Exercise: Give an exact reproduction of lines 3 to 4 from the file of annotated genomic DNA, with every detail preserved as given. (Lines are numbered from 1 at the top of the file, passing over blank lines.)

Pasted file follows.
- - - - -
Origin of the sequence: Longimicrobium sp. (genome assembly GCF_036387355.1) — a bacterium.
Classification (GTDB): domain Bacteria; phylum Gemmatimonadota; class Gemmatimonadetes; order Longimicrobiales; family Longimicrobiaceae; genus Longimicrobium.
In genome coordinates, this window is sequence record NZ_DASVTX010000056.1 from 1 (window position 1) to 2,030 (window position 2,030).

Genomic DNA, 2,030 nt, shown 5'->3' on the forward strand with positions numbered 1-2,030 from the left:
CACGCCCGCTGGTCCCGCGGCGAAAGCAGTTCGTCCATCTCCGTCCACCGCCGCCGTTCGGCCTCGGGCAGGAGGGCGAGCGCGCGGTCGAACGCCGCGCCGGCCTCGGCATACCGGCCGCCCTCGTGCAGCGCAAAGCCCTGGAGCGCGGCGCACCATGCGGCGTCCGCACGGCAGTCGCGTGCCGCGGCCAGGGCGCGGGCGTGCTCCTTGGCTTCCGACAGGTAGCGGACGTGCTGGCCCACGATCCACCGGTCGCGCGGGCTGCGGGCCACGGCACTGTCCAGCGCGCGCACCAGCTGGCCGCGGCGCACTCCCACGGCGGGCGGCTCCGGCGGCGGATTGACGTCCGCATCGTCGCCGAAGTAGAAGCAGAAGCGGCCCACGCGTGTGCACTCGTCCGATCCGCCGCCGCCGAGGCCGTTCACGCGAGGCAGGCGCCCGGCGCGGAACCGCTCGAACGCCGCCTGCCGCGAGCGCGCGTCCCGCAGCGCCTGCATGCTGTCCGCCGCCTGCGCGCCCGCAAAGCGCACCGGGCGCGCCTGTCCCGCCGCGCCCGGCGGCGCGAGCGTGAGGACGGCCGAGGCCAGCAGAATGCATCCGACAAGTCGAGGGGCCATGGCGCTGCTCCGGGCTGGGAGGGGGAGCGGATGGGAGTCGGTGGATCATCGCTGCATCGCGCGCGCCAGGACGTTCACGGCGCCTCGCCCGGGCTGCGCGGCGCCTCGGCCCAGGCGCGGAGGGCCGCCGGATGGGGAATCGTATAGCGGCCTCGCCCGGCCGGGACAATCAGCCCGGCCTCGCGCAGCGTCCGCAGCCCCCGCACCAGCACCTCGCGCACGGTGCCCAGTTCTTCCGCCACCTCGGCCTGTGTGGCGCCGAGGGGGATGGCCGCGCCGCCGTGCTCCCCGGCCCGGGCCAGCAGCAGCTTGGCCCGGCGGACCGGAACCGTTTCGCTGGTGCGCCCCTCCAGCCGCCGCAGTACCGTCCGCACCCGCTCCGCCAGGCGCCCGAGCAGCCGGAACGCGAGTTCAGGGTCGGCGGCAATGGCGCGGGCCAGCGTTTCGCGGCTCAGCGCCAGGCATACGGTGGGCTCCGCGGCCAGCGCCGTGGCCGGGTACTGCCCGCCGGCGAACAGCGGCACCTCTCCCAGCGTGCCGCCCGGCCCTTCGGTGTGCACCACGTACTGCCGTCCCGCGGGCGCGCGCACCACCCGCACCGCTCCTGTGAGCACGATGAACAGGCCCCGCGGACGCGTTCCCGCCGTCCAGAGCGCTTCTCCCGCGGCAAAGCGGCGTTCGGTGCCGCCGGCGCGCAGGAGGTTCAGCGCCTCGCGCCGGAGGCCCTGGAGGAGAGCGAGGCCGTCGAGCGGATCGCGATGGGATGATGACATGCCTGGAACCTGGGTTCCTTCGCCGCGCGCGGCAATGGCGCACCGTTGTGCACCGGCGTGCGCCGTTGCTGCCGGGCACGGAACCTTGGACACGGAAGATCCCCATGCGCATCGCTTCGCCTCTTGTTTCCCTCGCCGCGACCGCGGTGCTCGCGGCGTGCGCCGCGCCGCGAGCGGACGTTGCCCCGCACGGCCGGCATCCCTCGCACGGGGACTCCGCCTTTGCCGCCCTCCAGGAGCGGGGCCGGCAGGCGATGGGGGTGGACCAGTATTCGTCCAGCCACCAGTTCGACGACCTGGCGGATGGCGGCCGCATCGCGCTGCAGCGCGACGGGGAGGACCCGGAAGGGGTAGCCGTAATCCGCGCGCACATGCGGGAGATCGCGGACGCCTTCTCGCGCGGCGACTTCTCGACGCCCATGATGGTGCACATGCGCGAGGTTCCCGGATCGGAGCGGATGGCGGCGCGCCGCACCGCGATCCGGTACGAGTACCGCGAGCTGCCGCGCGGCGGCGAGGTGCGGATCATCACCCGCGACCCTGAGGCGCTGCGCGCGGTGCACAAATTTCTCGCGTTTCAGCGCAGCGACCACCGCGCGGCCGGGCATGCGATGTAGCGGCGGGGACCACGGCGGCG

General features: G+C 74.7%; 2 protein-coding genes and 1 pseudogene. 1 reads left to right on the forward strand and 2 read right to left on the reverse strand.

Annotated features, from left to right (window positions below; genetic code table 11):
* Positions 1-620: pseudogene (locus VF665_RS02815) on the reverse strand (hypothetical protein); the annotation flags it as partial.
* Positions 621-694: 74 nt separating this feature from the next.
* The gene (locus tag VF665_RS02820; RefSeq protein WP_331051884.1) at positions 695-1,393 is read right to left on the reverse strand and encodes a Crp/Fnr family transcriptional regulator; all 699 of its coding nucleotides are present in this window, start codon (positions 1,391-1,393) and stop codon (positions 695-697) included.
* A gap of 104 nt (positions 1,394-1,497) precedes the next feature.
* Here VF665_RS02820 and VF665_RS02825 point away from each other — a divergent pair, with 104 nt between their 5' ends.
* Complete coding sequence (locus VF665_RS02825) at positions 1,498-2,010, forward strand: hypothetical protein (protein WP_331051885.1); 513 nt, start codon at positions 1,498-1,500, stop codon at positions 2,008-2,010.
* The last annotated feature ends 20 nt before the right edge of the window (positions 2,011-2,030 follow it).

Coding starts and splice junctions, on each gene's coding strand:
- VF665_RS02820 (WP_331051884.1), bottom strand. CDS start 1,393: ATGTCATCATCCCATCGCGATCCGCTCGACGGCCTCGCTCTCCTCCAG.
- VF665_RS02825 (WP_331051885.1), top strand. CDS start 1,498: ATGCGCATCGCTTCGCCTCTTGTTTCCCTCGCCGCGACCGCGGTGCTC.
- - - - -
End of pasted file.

In genome coordinates, this window is sequence record NZ_DASVTX010000056.1 from 1 (window position 1) to 2,030 (window position 2,030).

Genomic DNA, 2,030 nt, shown 5'->3' on the forward strand with positions numbered 1-2,030 from the left: